HOBO temperature loggers deployed at Black Point by the USVI Territorial Coral Reef Monitoring (TCRMP) program (Smith et al., 2016a) recorded the water temperature at the reef level every 15 min during the study period. These data were then processed to calculate average daily temperatures and Degree Heating Weeks (DHW) corresponding to each time period for which tissue loss rates were calculated. DHW, is a measure of coral thermal stress that takes into account intensity and duration and was calculated for Black Point throughout the monitoring period by using the site-specific bleaching threshold determined by Smith et al. (2016b). The onset and decline of DWH, as well as visual signs of bleaching, were used to define the timepoints before, during, and after the thermal stress event.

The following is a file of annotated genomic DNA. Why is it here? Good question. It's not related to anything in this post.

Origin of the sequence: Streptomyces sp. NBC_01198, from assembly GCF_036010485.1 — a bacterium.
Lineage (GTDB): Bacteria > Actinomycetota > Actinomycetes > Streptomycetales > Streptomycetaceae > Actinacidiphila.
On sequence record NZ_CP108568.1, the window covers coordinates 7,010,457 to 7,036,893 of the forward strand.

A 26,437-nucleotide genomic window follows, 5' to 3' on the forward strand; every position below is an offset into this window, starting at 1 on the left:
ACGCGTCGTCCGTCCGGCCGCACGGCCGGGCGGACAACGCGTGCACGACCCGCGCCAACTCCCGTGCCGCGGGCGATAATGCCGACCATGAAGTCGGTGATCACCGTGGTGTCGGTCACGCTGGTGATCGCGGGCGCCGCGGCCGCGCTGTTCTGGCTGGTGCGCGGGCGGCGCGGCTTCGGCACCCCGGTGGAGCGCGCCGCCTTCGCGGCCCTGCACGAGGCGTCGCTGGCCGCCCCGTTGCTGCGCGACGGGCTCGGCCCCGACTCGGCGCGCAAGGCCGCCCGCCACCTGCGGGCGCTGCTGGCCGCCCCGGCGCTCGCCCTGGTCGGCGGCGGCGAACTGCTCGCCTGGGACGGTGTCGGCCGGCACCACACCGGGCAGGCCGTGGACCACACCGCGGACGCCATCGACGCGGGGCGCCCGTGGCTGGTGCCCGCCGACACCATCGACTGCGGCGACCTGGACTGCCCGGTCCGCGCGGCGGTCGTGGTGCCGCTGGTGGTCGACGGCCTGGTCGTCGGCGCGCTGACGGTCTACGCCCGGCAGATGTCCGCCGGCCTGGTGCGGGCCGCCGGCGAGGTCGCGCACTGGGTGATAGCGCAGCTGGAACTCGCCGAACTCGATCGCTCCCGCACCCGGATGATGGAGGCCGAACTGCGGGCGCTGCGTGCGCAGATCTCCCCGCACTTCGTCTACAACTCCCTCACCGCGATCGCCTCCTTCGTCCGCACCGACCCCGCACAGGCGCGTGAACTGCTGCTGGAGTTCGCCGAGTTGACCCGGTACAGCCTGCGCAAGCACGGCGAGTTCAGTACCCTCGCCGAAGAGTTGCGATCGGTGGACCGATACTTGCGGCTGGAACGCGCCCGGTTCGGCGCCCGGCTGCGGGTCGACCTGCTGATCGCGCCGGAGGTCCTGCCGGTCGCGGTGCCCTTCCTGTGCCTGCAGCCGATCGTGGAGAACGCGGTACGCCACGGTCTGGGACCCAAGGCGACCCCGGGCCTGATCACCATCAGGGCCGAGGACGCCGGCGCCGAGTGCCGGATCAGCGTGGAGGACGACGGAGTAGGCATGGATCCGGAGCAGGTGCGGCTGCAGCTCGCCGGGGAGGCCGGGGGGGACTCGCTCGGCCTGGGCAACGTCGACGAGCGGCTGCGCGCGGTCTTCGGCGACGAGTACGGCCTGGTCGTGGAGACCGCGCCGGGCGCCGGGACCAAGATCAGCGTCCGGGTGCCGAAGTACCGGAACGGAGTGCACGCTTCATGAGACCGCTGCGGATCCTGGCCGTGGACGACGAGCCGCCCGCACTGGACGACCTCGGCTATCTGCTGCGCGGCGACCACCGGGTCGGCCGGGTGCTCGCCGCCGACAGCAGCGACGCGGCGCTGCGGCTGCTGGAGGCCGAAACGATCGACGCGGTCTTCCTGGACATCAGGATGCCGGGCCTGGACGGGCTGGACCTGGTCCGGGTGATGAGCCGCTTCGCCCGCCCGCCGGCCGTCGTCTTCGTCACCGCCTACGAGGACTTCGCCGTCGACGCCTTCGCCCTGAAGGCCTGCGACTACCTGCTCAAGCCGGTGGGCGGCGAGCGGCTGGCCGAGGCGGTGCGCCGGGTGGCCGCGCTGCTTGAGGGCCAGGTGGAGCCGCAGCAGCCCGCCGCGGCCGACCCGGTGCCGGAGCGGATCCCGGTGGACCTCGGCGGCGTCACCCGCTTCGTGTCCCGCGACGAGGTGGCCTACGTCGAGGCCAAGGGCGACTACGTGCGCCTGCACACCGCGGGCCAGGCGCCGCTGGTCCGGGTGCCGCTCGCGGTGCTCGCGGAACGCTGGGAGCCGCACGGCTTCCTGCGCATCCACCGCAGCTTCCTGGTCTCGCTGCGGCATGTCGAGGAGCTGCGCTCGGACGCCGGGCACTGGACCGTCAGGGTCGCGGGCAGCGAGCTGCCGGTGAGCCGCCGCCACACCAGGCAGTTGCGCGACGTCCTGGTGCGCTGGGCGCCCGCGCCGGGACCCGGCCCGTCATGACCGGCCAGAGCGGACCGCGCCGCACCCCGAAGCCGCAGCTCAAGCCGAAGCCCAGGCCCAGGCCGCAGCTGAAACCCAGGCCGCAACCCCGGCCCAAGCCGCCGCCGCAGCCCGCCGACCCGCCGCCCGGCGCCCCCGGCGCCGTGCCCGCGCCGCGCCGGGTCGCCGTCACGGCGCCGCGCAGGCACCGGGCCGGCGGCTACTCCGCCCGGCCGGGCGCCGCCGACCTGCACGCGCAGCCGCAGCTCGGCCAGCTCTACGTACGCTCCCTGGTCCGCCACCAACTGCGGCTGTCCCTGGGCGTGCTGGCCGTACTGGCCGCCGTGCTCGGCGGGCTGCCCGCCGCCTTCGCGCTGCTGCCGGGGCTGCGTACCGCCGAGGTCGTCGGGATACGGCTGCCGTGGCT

To quantify changes in the healthy tissue surface area from each model between consecutive site visits on August 13th, 20th, September 3rd, and 10th, 2019, a rate of areal tissue loss (cm2/day) was calculated for each colony for all species. Additional rates for M. cavernosa, and O. annularis were based on changes in healthy tissue surface area between consecutive site visits on October 1st, 14th, 24th, and November 5th, 13th, 26th, and December 20th, 2019, and January 16th, 2020. Only these two species were evaluated after September due to full colony mortality in other species. Change in healthy tissue surface area was used (instead of area of recent or old mortality), because it allowed for a more consistent area of confirmed measurements on the coral between models. Since the amount of tissue loss depends on the area of total tissue (i.e., the more there is, the more there is to lose), the proportional change in tissue area was also calculated by dividing each calculated tissue loss rate by the previous measurement's total healthy tissue area. Areal lesion progression rates were chosen as opposed to linear progression measurements that have traditionally been reported in other coral disease studies in order to directly compare with published SCTLD rates (e.g., Sharp and Maxwell, 2018; Aeby et al., 2019). However, we calculated linear progression measurements on the 3D models for the species C. natans and found statistically similar results in the rates compared to the areal measurements (r = 0.650; p = 0.009). Although areal progression rates can be confounded by variable quantities of lesions among colonies, there was negligible impact on the present study's results. Only two colonies of C. natans developed a second lesion on September 10th, 2019 and multiple lobes of O. annularis had a single lesion. Areal rates were also chosen because unlike using a few linear measurements, they account for variable expansion of the lesion perimeter (i.e., some lesion edges may progress faster than others).